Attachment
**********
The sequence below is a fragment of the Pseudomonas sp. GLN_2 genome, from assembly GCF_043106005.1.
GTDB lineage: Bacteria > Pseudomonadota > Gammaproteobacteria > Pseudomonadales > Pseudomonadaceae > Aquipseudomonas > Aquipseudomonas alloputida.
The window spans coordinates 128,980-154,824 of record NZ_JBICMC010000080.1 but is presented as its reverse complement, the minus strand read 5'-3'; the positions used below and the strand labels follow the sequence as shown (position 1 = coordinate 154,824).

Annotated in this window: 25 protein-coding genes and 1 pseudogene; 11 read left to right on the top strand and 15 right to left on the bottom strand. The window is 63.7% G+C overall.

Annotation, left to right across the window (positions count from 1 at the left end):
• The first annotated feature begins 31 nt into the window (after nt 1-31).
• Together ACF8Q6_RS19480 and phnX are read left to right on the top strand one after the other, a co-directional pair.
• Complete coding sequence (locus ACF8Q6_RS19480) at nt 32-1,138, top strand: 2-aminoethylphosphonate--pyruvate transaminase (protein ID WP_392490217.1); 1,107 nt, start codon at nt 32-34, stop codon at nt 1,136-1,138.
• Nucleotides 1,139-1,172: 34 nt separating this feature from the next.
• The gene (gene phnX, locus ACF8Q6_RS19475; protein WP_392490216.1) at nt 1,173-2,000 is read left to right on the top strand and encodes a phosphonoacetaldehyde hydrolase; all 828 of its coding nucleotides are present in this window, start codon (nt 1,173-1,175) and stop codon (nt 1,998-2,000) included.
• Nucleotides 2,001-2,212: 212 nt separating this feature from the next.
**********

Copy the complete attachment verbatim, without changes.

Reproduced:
The sequence below is a fragment of the Pseudomonas sp. GLN_2 genome, from assembly GCF_043106005.1.
GTDB lineage: Bacteria > Pseudomonadota > Gammaproteobacteria > Pseudomonadales > Pseudomonadaceae > Aquipseudomonas > Aquipseudomonas alloputida.
The window spans coordinates 128,980-154,824 of record NZ_JBICMC010000080.1 but is presented as its reverse complement, the minus strand read 5'-3'; the positions used below and the strand labels follow the sequence as shown (position 1 = coordinate 154,824).

Annotated in this window: 25 protein-coding genes and 1 pseudogene; 11 read left to right on the top strand and 15 right to left on the bottom strand. The window is 63.7% G+C overall.

Annotation, left to right across the window (positions count from 1 at the left end):
• The first annotated feature begins 31 nt into the window (after nt 1-31).
• Together ACF8Q6_RS19480 and phnX are read left to right on the top strand one after the other, a co-directional pair.
• Complete coding sequence (locus ACF8Q6_RS19480) at nt 32-1,138, top strand: 2-aminoethylphosphonate--pyruvate transaminase (protein ID WP_392490217.1); 1,107 nt, start codon at nt 32-34, stop codon at nt 1,136-1,138.
• Nucleotides 1,139-1,172: 34 nt separating this feature from the next.
• The gene (gene phnX, locus ACF8Q6_RS19475; protein WP_392490216.1) at nt 1,173-2,000 is read left to right on the top strand and encodes a phosphonoacetaldehyde hydrolase; all 828 of its coding nucleotides are present in this window, start codon (nt 1,173-1,175) and stop codon (nt 1,998-2,000) included.
• Nucleotides 2,001-2,212: 212 nt separating this feature from the next.